Traditional Muslim scholars read the Qur'an and use exegesis to derive the meaning of the text. In recent years, Muslims have used eisigisis to extract a desired meaning from the Qur'an. Muslims frequently point to alleged "scientific miracles" that they claim are in the Qur'an and offer them as proof of the book's divine inspiration. Why are Muslims so adamant with their claims concerning the Qur'an and science?
Muslims have a clear disadvantage when they confront Christian and Jewish scriptures with the Qur'an. The Qur'an differs greatly with the Bible in terms of both the history that it tells as well as with many theological issues. The Prophets of God performed miracles and gave prophecies - detailed prediction of future events which came true. The testimonies of the prophets did not contract the teachings of earlier prophets. When we look at Muhammad, we see a man who is called a "Prophet" even though he came without prophecies or miracles. He was his only witness. Muslims often point to the "supernatural eloquence" of the Qur'an as evidence that the book is from God. The problem is that many non-Muslims, even those of us who have taken the time and effort to study Arabic, do not find the Qur'an particularly eloquent when compared to other literature. Therefore, the alleged "scientific miracles" of the Qur'an are the last hope to convince non-Muslims of the divine origins of the Qur'an. There are, however, several fatal flaws with this argument:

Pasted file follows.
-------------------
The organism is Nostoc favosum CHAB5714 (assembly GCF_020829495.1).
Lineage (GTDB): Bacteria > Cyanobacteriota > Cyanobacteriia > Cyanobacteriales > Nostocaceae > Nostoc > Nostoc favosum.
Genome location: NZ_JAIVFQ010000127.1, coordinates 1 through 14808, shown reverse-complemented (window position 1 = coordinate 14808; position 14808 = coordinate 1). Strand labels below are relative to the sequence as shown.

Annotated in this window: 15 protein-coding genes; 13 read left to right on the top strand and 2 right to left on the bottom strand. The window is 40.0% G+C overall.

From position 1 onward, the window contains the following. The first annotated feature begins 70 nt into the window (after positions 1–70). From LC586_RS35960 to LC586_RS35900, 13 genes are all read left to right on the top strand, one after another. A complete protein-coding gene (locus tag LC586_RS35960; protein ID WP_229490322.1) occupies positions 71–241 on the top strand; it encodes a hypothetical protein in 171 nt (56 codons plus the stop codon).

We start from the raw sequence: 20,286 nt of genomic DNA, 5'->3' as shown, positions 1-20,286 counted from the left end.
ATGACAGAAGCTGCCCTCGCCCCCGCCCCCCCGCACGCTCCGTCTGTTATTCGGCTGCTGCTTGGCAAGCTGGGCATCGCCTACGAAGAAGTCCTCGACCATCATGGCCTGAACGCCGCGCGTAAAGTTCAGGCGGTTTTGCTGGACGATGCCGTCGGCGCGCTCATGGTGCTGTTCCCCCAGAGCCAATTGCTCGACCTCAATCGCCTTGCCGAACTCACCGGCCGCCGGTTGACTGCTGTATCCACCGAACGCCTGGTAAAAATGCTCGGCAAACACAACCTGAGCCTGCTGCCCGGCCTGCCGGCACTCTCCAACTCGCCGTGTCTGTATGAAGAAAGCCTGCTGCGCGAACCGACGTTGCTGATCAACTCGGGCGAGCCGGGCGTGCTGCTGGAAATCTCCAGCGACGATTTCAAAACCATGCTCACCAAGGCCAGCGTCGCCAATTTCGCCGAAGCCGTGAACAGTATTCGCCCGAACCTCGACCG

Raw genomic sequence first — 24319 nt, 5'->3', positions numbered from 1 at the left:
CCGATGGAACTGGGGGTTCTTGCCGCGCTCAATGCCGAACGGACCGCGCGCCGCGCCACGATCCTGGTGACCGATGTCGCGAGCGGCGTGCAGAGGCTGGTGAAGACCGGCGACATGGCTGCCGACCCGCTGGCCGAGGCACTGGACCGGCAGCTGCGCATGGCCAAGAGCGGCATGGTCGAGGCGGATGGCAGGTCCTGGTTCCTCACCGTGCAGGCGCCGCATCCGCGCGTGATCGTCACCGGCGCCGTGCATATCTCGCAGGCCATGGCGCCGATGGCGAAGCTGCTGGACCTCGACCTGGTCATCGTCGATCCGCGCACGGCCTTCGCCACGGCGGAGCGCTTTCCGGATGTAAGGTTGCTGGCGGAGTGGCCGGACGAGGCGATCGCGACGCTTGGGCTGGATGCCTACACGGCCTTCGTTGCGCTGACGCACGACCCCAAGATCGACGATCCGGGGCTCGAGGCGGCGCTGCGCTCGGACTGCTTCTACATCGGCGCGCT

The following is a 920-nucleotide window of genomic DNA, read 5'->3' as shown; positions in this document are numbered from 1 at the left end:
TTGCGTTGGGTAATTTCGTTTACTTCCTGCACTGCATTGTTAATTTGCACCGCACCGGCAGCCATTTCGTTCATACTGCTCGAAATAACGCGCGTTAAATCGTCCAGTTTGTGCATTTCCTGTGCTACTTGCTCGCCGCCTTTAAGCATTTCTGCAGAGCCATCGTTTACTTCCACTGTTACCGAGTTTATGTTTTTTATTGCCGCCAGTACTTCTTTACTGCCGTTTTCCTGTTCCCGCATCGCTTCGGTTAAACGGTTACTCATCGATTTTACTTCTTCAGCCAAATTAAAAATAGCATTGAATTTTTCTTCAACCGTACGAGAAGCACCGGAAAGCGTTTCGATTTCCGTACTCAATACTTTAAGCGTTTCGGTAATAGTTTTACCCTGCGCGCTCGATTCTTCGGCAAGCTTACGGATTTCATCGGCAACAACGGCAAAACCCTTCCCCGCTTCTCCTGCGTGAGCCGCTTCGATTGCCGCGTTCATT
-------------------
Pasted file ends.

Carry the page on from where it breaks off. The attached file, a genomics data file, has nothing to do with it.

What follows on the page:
Problem 1: Many ancient texts contain statements that are scientifically true as well as statements that are clearly false. If a scripture contains statements that are scientifically true, is that sufficient proof that the book is of divine origin? The Hindu Vedas contain many scientific facts, however, I do not believe that these texts were inspired by God. The Pagan Greeks also wrote many books that contained scientific facts and the foundations of modern science are built upon the works of the ancient Greeks scholars. I do not believe that these men received divine inspiration, they simply used their minds to observe the world around them.
Problem 2: How far can we stretch the words of the Qur'an? As we will soon see, Muslim apologists can take one or two words in a Sura and derive a complex scientific theory from them - taking the words out of the context in which they were written. Often poetry is desperately stretched to fit modern science. For example, the word al-alaq, which originally meant a clot of blood, has been extrapolated into an explanation of embryonic and fetal development!
Problem 3: If the presence of scientific facts can prove the Qur'an's divine origins, the presence of scientific falsehood can disprove divine origins. For example, Sura 18:86 :
Until, when he reached the setting of the sun, he found it set in a spring of murky water: Near it he found a People: We said: "O Zul-qarnain! (thou hast authority,) either to punish them, or to treat them with kindness."
Since we all know that the sun does not set in a spring of murky water and, therefore, this is a big error. However, Muslim apologists are quick to tell us that this is only poetic and not a "scientific miracle"! This type of apologetic is intellectually dishonest as well as a bit silly.
Problem 4: Assuming that God gave Muhammad scientific facts, what was the purpose of doing this? After all, the people of Muhammad's time did not reach the conclusions that modern Muslims reach when they read the Qur'an. In fact, modern (mostly western) scientists had to discover the facts of science so that some modern Muslims can attempt to derive these facts from the Qur'an!
With these thoughts in mind, let us examine Mr. Meherally's claims concerning science and the Qur'an.
Responses to Akbarally Meherally
Answering Islam Home Page